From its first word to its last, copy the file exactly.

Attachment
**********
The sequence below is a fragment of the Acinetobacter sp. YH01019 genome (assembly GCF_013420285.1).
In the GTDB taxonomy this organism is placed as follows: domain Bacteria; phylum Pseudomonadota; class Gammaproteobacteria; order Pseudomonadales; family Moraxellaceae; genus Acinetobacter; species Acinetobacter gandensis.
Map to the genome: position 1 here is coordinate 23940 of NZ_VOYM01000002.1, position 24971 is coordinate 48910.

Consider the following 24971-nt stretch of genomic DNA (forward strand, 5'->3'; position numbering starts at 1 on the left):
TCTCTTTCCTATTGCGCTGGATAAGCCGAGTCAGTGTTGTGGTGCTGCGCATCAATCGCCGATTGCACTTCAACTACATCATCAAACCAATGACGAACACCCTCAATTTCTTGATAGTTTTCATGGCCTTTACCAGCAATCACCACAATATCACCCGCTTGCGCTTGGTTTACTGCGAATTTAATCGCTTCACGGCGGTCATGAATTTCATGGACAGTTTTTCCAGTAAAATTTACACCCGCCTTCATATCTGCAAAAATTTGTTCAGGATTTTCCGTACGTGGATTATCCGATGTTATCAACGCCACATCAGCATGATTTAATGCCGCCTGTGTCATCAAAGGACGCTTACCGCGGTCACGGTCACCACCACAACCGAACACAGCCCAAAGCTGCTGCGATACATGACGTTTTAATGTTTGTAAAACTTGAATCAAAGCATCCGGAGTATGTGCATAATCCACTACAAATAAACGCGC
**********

The sequence below is a fragment of the Acinetobacter sp. YH01019 genome (assembly GCF_013420285.1).
In the GTDB taxonomy this organism is placed as follows: domain Bacteria; phylum Pseudomonadota; class Gammaproteobacteria; order Pseudomonadales; family Moraxellaceae; genus Acinetobacter; species Acinetobacter gandensis.
Map to the genome: position 1 here is coordinate 23940 of NZ_VOYM01000002.1, position 24971 is coordinate 48910.

Consider the following 24971-nt stretch of genomic DNA (forward strand, 5'->3'; position numbering starts at 1 on the left):
TCTCTTTCCTATTGCGCTGGATAAGCCGAGTCAGTGTTGTGGTGCTGCGCATCAATCGCCGATTGCACTTCAACTACATCATCAAACCAATGACGAACACCCTCAATTTCTTGATAGTTTTCATGGCCTTTACCAGCAATCACCACAATATCACCCGCTTGCGCTTGGTTTACTGCGAATTTAATCGCTTCACGGCGGTCATGAATTTCATGGACAGTTTTTCCAGTAAAATTTACACCCGCCTTCATATCTGCAAAAATTTGTTCAGGATTTTCCGTACGTGGATTATCCGATGTTATCAACGCCACATCAGCATGATTTAATGCCGCCTGTGTCATCAAAGGACGCTTACCGCGGTCACGGTCACCACCACAACCGAACACAGCCCAAAGCTGCTGCGATACATGACGTTTTAATGTTTGTAAAACTTGAATCAAAGCATCCGGAGTATGTGCATAATCCACTACAAATAAACGCGC